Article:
I’ll be honest, I decided to pick up Nomad from my bookshelf because I was watching Jack Ryan on Amazon Prime at the time and fancied picking up an action-thriller with one hero who has to save the day using military means. I’d heard some great things about Nomad and so decided to give it a try.
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Nomad is your typical military action thriller with a lone hero whose physical skills and intelligence end up helping him to solve a problem. In this instance, the problem is that he was on a mission that went incredibly wrong and he’s convinced that it was an inside job. However, he is quickly thought to be the traitor and so ends up going on the run whilst still trying to find out who the real problem is.
Nomad plot – 4/5
The plot for Nomad isn’t anything mind-blowing. But then when it comes to these sorts of action-thriller hero novels, there often isn’t a lot you can do. However, there is a bit of a plot twist towards the later half of the novel though, as stated earlier, the whole of the story is focused around the idea that there is a mole in the operation and that eventually, you’ll find out who this is.
Nomad’s pace for me never felt like it ever really sped up. The book is a surprisingly long read for a book in this genre and I feel like a lot of that is because it’s filled with quite a lot of unnecessary dialogue and exposition when things could be better moved along with plot points.
Saying all of this, I did enjoy the story of Nomad and felt like it was a satisfying spy thriller. It had enough intrigue and revealing moments to keep me reading and I was very impressed with Swallow’s research into the weapons and, even if not true, the logistics behind a lot of the British and American secret services. These helped build my immersion and, as I said, even if it’s not true, make me feel like I was reading something very believable.
Nomad characters – 4/5
I say this quite often, but when you get an action-thriller like Nomad where the focus is around making sure the spy elements are believable, the political intrigue is there and the plot keeps moving at an enjoyable pace, the characters involved often lack much depth and that’s, unfortunately, the case here.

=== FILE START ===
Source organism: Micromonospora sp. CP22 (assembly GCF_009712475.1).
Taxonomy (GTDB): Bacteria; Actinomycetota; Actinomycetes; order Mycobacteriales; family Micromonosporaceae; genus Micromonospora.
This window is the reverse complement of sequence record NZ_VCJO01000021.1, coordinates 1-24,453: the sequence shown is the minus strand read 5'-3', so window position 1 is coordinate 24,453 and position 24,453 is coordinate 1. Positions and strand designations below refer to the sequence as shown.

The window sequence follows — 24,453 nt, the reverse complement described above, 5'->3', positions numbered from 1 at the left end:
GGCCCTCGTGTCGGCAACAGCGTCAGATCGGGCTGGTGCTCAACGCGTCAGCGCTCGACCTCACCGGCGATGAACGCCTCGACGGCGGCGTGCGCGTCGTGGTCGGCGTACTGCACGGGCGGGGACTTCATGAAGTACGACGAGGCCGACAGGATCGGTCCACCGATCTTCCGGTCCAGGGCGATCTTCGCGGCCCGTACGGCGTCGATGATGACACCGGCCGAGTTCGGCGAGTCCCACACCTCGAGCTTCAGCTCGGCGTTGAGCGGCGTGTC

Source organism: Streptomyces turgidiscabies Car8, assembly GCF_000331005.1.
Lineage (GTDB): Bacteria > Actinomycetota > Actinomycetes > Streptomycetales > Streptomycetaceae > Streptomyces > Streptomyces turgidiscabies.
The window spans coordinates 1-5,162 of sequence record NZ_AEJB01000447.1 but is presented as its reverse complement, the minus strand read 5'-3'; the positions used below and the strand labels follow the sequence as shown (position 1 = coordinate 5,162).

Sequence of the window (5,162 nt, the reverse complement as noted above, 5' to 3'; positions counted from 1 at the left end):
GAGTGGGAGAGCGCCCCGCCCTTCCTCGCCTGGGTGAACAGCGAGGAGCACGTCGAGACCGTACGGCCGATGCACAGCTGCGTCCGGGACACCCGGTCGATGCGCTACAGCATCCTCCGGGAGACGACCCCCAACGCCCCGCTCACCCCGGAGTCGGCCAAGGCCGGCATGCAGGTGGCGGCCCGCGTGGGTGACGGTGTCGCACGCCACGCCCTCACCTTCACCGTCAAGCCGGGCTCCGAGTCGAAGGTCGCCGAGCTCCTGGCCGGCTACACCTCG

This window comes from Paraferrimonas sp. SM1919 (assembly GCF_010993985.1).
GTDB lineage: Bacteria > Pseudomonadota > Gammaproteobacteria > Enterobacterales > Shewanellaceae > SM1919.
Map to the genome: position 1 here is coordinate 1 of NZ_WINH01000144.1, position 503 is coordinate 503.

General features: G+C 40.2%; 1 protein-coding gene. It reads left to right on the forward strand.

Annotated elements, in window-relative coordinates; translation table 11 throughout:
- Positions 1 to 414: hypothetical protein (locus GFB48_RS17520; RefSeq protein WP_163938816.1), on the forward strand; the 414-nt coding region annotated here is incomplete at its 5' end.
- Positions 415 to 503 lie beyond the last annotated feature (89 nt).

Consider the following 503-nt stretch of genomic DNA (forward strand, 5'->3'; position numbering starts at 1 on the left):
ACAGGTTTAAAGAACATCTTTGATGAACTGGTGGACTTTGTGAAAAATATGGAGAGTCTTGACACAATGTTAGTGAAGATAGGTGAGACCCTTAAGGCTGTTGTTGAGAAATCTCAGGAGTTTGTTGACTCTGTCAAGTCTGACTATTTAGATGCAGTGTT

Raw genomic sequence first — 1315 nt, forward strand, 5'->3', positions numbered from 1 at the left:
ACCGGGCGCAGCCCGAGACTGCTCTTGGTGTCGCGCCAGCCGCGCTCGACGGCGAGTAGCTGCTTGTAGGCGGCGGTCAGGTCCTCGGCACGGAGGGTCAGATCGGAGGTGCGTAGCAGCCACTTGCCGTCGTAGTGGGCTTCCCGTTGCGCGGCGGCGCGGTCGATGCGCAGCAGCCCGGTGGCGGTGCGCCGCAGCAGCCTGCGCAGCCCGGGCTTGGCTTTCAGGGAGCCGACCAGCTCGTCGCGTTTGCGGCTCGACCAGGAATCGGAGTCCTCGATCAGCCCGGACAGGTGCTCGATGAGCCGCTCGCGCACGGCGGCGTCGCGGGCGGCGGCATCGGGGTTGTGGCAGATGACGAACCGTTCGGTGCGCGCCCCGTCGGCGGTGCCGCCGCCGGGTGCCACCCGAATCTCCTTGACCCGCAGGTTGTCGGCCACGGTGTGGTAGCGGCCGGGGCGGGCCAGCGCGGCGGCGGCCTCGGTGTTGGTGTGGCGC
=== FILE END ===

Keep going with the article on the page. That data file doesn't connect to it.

Our main protagonist, Marc Dane is someone who starts off as a fairly quiet and reserved intelligence agent and grows throughout into someone far more than he started off as due to the challenges he’s faced with. Along the way, Dane meets some really interesting characters who end up switching your opinion as to whose side they’re on at different times.
However, as I mentioned, I often rely on one of two main sorts of character types to decide that I really like the characters in a book: the funny and witty one or the character who we learn to love because there’s much more to them as a person that makes us relate to them. Neither of those is in this book so that’s why it’s so far from a five.
Nomad final rating – 4
Nomad is a great action spy thriller featuring a main character who you can vouch for. The plot isn’t the quickest and can sometimes suffer from a little bit too much exposition but it’s gripping and features some fantastic knowledge and depth that makes you really feel like you’re reading about a true spy story.
Nomad has a fairly monotonous protagonist but some great supporting characters who will keep you guessing as to their loyalties which adds to the engaging story. Nomad doesn’t break ground in the genre but it certainly offers up a really interesting military thriller which makes me want t continue the series at some point.